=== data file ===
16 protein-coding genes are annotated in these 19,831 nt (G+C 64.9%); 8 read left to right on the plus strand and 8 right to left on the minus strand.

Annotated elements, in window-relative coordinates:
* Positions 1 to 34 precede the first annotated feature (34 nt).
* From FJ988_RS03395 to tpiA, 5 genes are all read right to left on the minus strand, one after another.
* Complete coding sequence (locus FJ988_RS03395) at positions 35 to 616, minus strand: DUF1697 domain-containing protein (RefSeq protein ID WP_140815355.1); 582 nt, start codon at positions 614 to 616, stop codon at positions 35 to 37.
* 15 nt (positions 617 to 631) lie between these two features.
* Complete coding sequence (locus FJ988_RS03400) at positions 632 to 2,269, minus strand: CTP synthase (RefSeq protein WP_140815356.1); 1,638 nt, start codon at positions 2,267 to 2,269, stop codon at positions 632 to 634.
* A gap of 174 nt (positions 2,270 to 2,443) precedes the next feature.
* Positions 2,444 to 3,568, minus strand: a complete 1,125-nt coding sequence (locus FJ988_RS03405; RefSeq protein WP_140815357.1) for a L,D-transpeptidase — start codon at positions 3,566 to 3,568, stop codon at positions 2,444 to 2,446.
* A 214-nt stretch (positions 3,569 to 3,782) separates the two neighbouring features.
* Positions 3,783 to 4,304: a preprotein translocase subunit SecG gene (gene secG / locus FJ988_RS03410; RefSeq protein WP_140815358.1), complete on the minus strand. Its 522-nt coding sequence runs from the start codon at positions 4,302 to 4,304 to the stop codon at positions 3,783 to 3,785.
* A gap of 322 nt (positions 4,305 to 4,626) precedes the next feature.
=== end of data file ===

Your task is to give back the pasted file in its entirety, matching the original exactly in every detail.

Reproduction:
16 protein-coding genes are annotated in these 19,831 nt (G+C 64.9%); 8 read left to right on the plus strand and 8 right to left on the minus strand.

Annotated elements, in window-relative coordinates:
* Positions 1 to 34 precede the first annotated feature (34 nt).
* From FJ988_RS03395 to tpiA, 5 genes are all read right to left on the minus strand, one after another.
* Complete coding sequence (locus FJ988_RS03395) at positions 35 to 616, minus strand: DUF1697 domain-containing protein (RefSeq protein ID WP_140815355.1); 582 nt, start codon at positions 614 to 616, stop codon at positions 35 to 37.
* 15 nt (positions 617 to 631) lie between these two features.
* Complete coding sequence (locus FJ988_RS03400) at positions 632 to 2,269, minus strand: CTP synthase (RefSeq protein WP_140815356.1); 1,638 nt, start codon at positions 2,267 to 2,269, stop codon at positions 632 to 634.
* A gap of 174 nt (positions 2,270 to 2,443) precedes the next feature.
* Positions 2,444 to 3,568, minus strand: a complete 1,125-nt coding sequence (locus FJ988_RS03405; RefSeq protein WP_140815357.1) for a L,D-transpeptidase — start codon at positions 3,566 to 3,568, stop codon at positions 2,444 to 2,446.
* A 214-nt stretch (positions 3,569 to 3,782) separates the two neighbouring features.
* Positions 3,783 to 4,304: a preprotein translocase subunit SecG gene (gene secG / locus FJ988_RS03410; RefSeq protein WP_140815358.1), complete on the minus strand. Its 522-nt coding sequence runs from the start codon at positions 4,302 to 4,304 to the stop codon at positions 3,783 to 3,785.
* A gap of 322 nt (positions 4,305 to 4,626) precedes the next feature.